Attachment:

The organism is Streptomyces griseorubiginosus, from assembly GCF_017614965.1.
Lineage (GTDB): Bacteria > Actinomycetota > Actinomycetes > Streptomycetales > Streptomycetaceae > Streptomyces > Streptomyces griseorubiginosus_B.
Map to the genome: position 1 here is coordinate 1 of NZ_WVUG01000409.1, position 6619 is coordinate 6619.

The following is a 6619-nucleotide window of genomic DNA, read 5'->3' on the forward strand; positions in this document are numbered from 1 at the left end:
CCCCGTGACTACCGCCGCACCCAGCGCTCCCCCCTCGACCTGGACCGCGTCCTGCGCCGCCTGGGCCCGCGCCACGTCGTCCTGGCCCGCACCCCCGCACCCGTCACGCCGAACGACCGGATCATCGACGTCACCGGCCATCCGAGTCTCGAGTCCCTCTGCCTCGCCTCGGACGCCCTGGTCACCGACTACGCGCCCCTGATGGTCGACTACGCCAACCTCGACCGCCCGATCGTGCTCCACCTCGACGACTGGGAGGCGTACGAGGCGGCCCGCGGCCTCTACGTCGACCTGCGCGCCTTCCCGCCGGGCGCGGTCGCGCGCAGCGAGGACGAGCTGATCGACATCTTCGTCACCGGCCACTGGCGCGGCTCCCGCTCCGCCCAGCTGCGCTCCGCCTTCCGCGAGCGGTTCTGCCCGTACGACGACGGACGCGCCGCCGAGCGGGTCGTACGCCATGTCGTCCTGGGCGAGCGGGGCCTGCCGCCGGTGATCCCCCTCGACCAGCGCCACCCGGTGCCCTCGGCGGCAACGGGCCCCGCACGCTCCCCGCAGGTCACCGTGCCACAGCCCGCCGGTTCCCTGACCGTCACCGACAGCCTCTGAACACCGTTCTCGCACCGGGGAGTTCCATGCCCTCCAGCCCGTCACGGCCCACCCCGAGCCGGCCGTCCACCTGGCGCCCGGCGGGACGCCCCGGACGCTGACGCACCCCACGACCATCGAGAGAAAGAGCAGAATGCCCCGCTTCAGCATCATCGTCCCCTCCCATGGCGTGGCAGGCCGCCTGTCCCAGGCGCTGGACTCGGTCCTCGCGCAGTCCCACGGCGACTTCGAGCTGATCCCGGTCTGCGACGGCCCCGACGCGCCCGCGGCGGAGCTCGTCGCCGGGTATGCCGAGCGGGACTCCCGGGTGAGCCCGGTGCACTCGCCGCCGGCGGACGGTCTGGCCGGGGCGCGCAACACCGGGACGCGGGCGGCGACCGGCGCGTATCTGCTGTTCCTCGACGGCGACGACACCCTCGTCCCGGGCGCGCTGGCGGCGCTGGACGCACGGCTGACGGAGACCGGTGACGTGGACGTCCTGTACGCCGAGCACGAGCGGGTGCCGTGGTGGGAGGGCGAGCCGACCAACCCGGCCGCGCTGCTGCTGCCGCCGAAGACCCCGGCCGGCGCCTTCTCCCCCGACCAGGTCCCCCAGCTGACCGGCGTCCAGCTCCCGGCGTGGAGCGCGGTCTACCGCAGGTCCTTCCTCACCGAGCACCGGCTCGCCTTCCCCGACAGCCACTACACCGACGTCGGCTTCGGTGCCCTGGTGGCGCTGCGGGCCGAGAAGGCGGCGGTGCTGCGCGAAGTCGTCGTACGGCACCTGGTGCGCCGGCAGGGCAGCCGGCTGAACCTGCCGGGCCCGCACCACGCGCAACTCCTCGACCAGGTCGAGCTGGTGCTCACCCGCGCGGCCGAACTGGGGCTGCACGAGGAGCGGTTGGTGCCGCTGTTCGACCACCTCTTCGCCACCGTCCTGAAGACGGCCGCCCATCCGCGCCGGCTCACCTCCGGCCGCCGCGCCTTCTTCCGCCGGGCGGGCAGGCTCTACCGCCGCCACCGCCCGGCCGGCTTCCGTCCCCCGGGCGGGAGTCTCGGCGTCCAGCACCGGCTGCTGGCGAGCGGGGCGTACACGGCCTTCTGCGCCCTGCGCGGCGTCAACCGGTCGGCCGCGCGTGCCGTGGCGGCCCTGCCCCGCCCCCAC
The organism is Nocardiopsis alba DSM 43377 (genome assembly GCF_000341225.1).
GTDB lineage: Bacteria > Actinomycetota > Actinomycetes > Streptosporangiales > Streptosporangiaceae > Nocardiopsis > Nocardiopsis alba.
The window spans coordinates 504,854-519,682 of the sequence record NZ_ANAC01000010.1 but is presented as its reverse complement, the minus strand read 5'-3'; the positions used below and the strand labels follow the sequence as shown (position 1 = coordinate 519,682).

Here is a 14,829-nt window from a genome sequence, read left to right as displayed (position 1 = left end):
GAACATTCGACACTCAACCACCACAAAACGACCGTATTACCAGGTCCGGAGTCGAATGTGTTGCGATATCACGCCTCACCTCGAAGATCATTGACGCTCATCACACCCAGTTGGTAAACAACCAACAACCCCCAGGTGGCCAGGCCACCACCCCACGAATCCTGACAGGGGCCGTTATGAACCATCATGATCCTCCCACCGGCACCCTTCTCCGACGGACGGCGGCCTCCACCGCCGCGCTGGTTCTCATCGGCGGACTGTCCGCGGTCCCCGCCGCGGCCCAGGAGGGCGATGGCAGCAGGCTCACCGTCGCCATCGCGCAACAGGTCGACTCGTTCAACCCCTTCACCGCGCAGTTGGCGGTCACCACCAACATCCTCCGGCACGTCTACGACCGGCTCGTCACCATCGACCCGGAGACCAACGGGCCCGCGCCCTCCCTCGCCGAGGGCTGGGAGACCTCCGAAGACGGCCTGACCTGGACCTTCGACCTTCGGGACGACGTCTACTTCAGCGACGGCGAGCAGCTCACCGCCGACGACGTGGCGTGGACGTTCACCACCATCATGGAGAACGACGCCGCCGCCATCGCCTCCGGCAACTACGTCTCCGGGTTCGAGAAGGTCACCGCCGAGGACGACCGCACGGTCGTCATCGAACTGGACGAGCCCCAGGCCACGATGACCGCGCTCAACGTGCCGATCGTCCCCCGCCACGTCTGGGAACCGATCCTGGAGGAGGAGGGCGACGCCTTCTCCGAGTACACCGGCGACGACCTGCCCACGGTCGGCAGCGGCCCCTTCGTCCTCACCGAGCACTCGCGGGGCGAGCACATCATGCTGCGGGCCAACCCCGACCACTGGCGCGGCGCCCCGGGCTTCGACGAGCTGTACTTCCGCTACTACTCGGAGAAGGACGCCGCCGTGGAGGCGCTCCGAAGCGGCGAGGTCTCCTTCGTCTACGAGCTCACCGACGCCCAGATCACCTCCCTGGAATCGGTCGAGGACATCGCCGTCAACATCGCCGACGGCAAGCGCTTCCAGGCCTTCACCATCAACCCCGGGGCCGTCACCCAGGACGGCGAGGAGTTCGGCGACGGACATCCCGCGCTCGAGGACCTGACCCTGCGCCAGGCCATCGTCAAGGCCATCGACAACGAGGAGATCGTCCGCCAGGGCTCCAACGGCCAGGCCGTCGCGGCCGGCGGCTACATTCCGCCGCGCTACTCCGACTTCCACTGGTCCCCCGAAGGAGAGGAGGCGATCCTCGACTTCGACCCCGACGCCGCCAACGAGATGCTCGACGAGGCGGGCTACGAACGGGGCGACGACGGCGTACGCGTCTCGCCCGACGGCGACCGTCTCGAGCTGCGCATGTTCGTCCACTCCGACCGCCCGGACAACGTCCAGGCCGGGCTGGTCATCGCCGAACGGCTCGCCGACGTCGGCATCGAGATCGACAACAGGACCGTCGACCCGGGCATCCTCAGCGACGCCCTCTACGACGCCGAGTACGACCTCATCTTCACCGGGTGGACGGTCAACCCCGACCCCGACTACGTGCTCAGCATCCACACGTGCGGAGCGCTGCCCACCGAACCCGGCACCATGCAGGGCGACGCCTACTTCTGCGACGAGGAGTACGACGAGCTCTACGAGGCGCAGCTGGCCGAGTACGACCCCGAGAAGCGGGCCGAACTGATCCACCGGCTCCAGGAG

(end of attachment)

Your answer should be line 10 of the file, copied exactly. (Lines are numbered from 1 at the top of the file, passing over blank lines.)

GAACATTCGACACTCAACCACCACAAAACGACCGTATTACCAGGTCCGGAGTCGAATGTGTTGCGATATCACGCCTCACCTCGAAGATCATTGACGCTCATCACACCCAGTTGGTAAACAACCAACAACCCCCAGGTGGCCAGGCCACCACCCCACGAATCCTGACAGGGGCCGTTATGAACCATCATGATCCTCCCACCGGCACCCTTCTCCGACGGACGGCGGCCTCCACCGCCGCGCTGGTTCTCATCGGCGGACTGTCCGCGGTCCCCGCCGCGGCCCAGGAGGGCGATGGCAGCAGGCTCACCGTCGCCATCGCGCAACAGGTCGACTCGTTCAACCCCTTCACCGCGCAGTTGGCGGTCACCACCAACATCCTCCGGCACGTCTACGACCGGCTCGTCACCATCGACCCGGAGACCAACGGGCCCGCGCCCTCCCTCGCCGAGGGCTGGGAGACCTCCGAAGACGGCCTGACCTGGACCTTCGACCTTCGGGACGACGTCTACTTCAGCGACGGCGAGCAGCTCACCGCCGACGACGTGGCGTGGACGTTCACCACCATCATGGAGAACGACGCCGCCGCCATCGCCTCCGGCAACTACGTCTCCGGGTTCGAGAAGGTCACCGCCGAGGACGACCGCACGGTCGTCATCGAACTGGACGAGCCCCAGGCCACGATGACCGCGCTCAACGTGCCGATCGTCCCCCGCCACGTCTGGGAACCGATCCTGGAGGAGGAGGGCGACGCCTTCTCCGAGTACACCGGCGACGACCTGCCCACGGTCGGCAGCGGCCCCTTCGTCCTCACCGAGCACTCGCGGGGCGAGCACATCATGCTGCGGGCCAACCCCGACCACTGGCGCGGCGCCCCGGGCTTCGACGAGCTGTACTTCCGCTACTACTCGGAGAAGGACGCCGCCGTGGAGGCGCTCCGAAGCGGCGAGGTCTCCTTCGTCTACGAGCTCACCGACGCCCAGATCACCTCCCTGGAATCGGTCGAGGACATCGCCGTCAACATCGCCGACGGCAAGCGCTTCCAGGCCTTCACCATCAACCCCGGGGCCGTCACCCAGGACGGCGAGGAGTTCGGCGACGGACATCCCGCGCTCGAGGACCTGACCCTGCGCCAGGCCATCGTCAAGGCCATCGACAACGAGGAGATCGTCCGCCAGGGCTCCAACGGCCAGGCCGTCGCGGCCGGCGGCTACATTCCGCCGCGCTACTCCGACTTCCACTGGTCCCCCGAAGGAGAGGAGGCGATCCTCGACTTCGACCCCGACGCCGCCAACGAGATGCTCGACGAGGCGGGCTACGAACGGGGCGACGACGGCGTACGCGTCTCGCCCGACGGCGACCGTCTCGAGCTGCGCATGTTCGTCCACTCCGACCGCCCGGACAACGTCCAGGCCGGGCTGGTCATCGCCGAACGGCTCGCCGACGTCGGCATCGAGATCGACAACAGGACCGTCGACCCGGGCATCCTCAGCGACGCCCTCTACGACGCCGAGTACGACCTCATCTTCACCGGGTGGACGGTCAACCCCGACCCCGACTACGTGCTCAGCATCCACACGTGCGGAGCGCTGCCCACCGAACCCGGCACCATGCAGGGCGACGCCTACTTCTGCGACGAGGAGTACGACGAGCTCTACGAGGCGCAGCTGGCCGAGTACGACCCCGAGAAGCGGGCCGAACTGATCCACCGGCTCCAGGAG